(May 4, 2018) – With her captivating multi-octave voice and persuasive cross-cultural message, vocalist and songwriter Mayssa Karaa defines a new era of musical inclusion. Her self-penned songs tell of a journey connecting her origins in the ancient land of Lebanon to her adopted home of Los Angeles, California. She will release her full-length English solo debut album later this year, which is being produced by Grammy® Award-winner Richard Jacques.
In the meantime, “Broken Lines” from Simple Cure can be heard as part of the latest installment of the world’s best-selling, multiple-artist, multi-Platinum compilation series, “NOW That’s What I Call Music!”. Now That’s What I Call Music! 66, which was released today via a partnership between Universal Music Group and Sony Music Entertainment. In addition to current hits by Maroon 5, Justin Timberlake featuring Chris Stapleton, Dua Lipa, Meghan Trainor and many others, NOW 66 includes five free up-and-coming “NOW Presents What’s Next” New Music Preview bonus tracks including “Broken Lines”, as well as new songs from Calum Scott feat. Leona Lewis, Arlissa featuring Jonas Blue, Ruel, and Walkney. Previewing tomorrow’s biggest hits, “NOW Presents What’s Next” has introduced major developing artists to NOW’s enthusiastic, highly engaged audience, including Walk The Moon, Hot Chelle Rae, Hunter Hayes, Capitol Cities, A Great Big World, and Shawn Mendes, among others.
As Mayssa explains the meaning of “Broken Lines”, “Basically, since we were kids, we are told who we are, what to do, what to become, who to love and who to hate. As we get older, we learn to evolve into our true selves, live more in the moment, and not think about those restrictions. In the song, this girl is dragging her lover and convincing him to take a leap of faith, to leave everything behind and explore the world while seeing things JUST the way they are. ‘As we are, we’re beautiful, let’s go! Leave behind what you know’ (you being institutionalized, your worries, your assumptions) and come join me in a world where life is fun, where we feel free, where we can enjoy the moment! Let’s Go!”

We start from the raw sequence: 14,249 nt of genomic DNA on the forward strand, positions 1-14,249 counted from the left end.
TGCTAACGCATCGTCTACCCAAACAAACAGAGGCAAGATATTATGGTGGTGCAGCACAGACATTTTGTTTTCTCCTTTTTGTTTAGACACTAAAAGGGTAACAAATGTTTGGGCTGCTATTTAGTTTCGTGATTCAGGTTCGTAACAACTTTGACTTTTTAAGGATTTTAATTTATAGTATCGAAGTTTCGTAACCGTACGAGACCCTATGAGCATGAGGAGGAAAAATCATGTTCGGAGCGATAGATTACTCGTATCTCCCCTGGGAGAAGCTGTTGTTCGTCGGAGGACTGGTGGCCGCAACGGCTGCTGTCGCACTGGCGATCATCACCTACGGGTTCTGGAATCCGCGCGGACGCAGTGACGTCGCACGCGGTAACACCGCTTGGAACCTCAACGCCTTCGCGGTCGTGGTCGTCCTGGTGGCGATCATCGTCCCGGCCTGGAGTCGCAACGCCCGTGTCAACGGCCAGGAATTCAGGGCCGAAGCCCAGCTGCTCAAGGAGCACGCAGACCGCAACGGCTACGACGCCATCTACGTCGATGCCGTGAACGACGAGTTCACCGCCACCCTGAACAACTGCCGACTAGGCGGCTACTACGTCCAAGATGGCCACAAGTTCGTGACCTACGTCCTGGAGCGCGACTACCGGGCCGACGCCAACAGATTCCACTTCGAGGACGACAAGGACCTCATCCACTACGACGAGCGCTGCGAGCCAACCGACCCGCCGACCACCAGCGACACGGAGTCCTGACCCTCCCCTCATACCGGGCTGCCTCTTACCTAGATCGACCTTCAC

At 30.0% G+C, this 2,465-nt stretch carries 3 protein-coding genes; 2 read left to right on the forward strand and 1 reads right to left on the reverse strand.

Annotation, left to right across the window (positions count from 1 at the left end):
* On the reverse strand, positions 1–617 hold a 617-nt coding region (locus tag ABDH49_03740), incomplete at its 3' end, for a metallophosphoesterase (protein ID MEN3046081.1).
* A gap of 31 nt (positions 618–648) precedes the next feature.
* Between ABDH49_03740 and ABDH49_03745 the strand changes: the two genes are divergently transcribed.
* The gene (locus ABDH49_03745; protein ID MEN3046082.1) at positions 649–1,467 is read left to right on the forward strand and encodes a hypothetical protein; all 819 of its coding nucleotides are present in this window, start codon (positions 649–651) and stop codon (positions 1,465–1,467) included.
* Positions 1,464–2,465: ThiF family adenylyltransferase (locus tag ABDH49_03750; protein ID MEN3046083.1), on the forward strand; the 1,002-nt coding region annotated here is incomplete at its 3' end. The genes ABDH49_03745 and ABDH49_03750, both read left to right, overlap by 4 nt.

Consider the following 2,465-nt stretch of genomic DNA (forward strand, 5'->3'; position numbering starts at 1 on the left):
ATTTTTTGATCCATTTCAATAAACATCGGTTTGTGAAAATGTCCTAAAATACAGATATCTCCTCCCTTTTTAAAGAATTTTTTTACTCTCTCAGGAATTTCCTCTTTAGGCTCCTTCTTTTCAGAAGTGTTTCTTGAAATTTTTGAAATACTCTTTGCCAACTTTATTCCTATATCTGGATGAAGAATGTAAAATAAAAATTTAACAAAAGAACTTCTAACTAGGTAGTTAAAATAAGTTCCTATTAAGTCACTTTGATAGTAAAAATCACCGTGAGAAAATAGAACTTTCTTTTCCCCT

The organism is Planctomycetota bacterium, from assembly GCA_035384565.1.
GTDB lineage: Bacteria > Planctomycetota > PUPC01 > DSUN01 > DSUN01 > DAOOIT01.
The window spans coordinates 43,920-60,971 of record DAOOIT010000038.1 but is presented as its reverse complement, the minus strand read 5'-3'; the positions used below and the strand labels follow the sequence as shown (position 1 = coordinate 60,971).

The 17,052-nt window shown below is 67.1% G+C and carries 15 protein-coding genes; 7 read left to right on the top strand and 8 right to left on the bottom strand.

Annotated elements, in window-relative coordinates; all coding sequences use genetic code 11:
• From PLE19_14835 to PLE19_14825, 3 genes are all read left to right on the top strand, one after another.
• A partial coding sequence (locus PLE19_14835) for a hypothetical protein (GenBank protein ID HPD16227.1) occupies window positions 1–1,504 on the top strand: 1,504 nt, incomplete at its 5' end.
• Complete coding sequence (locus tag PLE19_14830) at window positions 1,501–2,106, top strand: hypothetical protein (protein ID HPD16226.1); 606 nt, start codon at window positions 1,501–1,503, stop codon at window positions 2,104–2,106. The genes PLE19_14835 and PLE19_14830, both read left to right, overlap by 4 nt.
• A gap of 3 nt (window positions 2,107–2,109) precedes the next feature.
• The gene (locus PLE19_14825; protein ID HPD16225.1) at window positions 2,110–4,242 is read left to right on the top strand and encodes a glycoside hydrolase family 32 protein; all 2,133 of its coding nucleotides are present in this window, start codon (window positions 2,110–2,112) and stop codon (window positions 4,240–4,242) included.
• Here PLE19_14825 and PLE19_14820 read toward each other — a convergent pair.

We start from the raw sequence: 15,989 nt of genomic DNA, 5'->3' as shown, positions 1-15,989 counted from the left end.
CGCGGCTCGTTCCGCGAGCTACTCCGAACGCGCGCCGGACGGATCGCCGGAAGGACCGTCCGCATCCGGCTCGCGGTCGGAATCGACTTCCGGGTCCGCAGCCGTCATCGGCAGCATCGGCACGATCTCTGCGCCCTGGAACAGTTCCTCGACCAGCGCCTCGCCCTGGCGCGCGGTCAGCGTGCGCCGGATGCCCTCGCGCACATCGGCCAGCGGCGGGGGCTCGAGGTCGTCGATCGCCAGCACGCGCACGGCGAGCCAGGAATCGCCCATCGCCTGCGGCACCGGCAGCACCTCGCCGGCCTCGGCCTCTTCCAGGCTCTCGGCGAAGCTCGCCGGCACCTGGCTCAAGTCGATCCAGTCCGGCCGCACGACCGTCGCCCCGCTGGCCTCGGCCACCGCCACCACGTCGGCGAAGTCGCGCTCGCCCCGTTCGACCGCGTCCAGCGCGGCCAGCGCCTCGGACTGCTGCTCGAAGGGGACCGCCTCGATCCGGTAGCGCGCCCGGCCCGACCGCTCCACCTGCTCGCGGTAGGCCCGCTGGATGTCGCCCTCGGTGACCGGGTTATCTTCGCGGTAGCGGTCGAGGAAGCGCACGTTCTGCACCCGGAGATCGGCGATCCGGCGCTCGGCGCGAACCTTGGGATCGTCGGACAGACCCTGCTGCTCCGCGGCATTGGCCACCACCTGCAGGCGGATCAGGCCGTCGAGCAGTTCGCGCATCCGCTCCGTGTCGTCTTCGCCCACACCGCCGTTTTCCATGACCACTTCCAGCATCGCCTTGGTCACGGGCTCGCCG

Growing up in Lebanon, Mayssa Karaa was trained in classical music. While she loved singing, a future in civil engineering was her life plan. It was the sage advice of a famous French conductor that guided her to a professional music career. “He told me, ‘When you meet God he’s going to tell you, ‘I gave you a gift–what did you do with it?’ At that moment, I realized that I wanted to sing for the rest of my life. I was fortunate enough to have a father who believed so much in me, to the extent that he had already applied to Berklee College of Music in Boston on my behalf and had an audition set up and said: ‘It’s you and me, against the world.’ She graduated from Berklee with a degree in Professional Music. From there, her possibilities were limitless.
Mayssa’s musical message is about empowerment and overcoming adversity. Her philosophy of life, in her own words: “After traveling a lot and exploring different parts of the world, I realized happiness is not about the place or the country you live in. It’s about the world you create around you, it’s about creating your own happy place. Have an open mind, travel far enough until you meet yourself, don’t settle for what you were told is right or wrong, things are not always like they seem to be. There’s more to the world than you think.”
Cinema audiences might identify Mayssa’s voice from the hit film American Hustle, where her Arabic version of the ‘60s classic “White Rabbit” was a standout track on the Grammy®-nominated soundtrack album. Television audiences might also recognize her from the popular PBS-TV Special, Enrico Caruso: His Life, His Cities, His Music, featuring Placido Domingo in Naples (she is also featured in the follow-up that was released in the Spring of 2018). And international might know her from “The Arabic Alphabet Song” from Sesame Street that generated over 22 million YouTube views.
With the U.S. as her current home base, Mayssa, who sings in nine languages, has traveled the world performing music in a fusion of east and west, with key performances in palatial settings for the L.A. Philharmonic, as well as in the United Arab Emirates, in Belgrade, Serbia, at the Ziggo Dome in Amsterdam, at the Unesco in Paris, and stateside for featured concerts at Boston’s historic Faneuil Hall and the Dorothy Chandler Pavilion in Los Angeles.
With music as her passport, Mayssa says that it was never an intention to come to the U.S. and live inside of a bubble. “I came here to expand, to tell others about my culture and learn about theirs. What surprised me was how people here are open to learning about new cultures, and how free I felt. I was born and raised in Lebanon, but I am very much an American, too. I’m like you.”